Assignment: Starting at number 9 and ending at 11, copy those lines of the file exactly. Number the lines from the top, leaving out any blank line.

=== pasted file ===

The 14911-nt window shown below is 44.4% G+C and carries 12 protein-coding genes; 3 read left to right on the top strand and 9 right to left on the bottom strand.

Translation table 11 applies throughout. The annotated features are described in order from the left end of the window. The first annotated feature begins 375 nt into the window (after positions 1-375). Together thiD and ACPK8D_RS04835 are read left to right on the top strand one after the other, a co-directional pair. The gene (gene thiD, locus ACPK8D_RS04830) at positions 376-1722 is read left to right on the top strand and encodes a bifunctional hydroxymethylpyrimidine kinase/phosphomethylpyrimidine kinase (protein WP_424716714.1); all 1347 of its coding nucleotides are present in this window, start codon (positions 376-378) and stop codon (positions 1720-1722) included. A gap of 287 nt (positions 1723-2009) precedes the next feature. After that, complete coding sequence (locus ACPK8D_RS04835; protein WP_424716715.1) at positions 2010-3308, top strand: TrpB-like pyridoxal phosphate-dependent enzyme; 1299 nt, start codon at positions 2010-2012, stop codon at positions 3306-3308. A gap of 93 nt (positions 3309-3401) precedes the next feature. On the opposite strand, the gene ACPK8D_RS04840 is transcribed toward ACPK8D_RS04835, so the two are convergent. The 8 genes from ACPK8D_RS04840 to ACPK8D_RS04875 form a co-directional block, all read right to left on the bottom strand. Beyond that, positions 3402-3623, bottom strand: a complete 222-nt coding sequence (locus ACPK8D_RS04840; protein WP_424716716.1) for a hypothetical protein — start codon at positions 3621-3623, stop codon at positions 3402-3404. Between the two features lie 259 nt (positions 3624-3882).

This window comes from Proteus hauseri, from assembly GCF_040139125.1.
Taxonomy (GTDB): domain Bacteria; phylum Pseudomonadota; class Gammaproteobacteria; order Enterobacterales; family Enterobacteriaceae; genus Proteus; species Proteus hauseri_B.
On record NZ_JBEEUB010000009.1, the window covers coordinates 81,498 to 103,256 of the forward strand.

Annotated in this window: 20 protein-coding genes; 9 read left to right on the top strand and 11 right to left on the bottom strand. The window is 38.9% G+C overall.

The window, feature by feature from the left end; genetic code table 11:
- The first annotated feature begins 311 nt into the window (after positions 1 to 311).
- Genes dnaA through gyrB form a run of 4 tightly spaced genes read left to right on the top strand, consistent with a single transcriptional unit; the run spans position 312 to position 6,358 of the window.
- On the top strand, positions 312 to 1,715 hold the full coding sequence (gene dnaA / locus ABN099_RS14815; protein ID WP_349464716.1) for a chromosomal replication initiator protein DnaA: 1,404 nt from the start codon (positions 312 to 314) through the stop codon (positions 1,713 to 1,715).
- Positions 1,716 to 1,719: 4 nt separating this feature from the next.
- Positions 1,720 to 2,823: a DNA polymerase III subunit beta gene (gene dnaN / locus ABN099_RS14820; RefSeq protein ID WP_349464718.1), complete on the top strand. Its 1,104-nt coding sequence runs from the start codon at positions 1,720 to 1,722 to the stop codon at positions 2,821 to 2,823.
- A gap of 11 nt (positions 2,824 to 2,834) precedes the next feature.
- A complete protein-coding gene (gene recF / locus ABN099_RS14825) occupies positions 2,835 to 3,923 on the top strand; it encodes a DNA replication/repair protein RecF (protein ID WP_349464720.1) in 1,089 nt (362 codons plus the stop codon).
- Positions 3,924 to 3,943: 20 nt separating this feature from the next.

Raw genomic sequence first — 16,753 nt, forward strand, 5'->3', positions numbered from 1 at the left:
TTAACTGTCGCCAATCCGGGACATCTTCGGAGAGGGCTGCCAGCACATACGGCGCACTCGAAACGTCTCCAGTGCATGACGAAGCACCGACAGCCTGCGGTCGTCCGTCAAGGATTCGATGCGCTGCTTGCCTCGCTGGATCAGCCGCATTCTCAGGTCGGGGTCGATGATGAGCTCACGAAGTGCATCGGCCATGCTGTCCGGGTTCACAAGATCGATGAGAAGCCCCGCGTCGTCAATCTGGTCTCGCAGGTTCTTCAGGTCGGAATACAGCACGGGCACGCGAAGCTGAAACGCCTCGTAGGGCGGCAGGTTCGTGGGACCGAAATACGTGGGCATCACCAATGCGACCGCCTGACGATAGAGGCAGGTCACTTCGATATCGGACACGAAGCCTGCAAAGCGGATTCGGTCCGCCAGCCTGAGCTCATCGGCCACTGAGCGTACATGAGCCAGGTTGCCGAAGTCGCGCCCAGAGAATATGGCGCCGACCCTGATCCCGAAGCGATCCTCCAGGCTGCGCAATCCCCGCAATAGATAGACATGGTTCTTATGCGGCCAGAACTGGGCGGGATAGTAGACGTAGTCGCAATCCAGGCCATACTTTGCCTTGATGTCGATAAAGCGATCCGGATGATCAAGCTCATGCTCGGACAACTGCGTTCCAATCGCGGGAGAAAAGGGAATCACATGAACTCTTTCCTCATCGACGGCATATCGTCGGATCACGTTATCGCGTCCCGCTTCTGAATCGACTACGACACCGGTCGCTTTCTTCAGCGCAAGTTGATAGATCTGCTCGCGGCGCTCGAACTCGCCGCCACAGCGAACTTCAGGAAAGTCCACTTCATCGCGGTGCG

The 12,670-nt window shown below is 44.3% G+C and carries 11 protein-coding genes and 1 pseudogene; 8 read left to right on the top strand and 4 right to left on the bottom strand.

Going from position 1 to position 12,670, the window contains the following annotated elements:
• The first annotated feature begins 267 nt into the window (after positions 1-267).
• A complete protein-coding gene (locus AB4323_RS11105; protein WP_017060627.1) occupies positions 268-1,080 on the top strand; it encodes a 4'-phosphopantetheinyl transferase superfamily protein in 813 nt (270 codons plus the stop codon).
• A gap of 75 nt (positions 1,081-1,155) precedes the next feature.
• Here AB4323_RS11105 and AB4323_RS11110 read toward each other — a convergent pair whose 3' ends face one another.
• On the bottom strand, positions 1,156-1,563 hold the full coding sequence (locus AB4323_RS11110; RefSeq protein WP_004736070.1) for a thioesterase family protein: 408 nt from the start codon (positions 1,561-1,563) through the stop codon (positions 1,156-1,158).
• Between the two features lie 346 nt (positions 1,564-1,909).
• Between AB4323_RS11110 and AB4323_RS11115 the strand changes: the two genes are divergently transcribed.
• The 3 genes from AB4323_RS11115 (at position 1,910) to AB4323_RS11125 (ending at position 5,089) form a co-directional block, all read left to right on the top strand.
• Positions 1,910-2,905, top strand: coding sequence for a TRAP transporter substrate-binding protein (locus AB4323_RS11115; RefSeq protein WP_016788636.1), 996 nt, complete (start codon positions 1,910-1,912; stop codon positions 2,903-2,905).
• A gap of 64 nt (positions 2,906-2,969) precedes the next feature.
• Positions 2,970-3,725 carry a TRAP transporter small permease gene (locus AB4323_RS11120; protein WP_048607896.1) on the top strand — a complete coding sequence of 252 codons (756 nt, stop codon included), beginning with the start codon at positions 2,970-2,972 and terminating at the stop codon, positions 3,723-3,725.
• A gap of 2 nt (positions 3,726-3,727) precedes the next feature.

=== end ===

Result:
- Genes dnaA through gyrB form a run of 4 tightly spaced genes read left to right on the top strand, consistent with a single transcriptional unit; the run spans position 312 to position 6,358 of the window.
- On the top strand, positions 312 to 1,715 hold the full coding sequence (gene dnaA / locus ABN099_RS14815; protein ID WP_349464716.1) for a chromosomal replication initiator protein DnaA: 1,404 nt from the start codon (positions 312 to 314) through the stop codon (positions 1,713 to 1,715).
- Positions 1,716 to 1,719: 4 nt separating this feature from the next.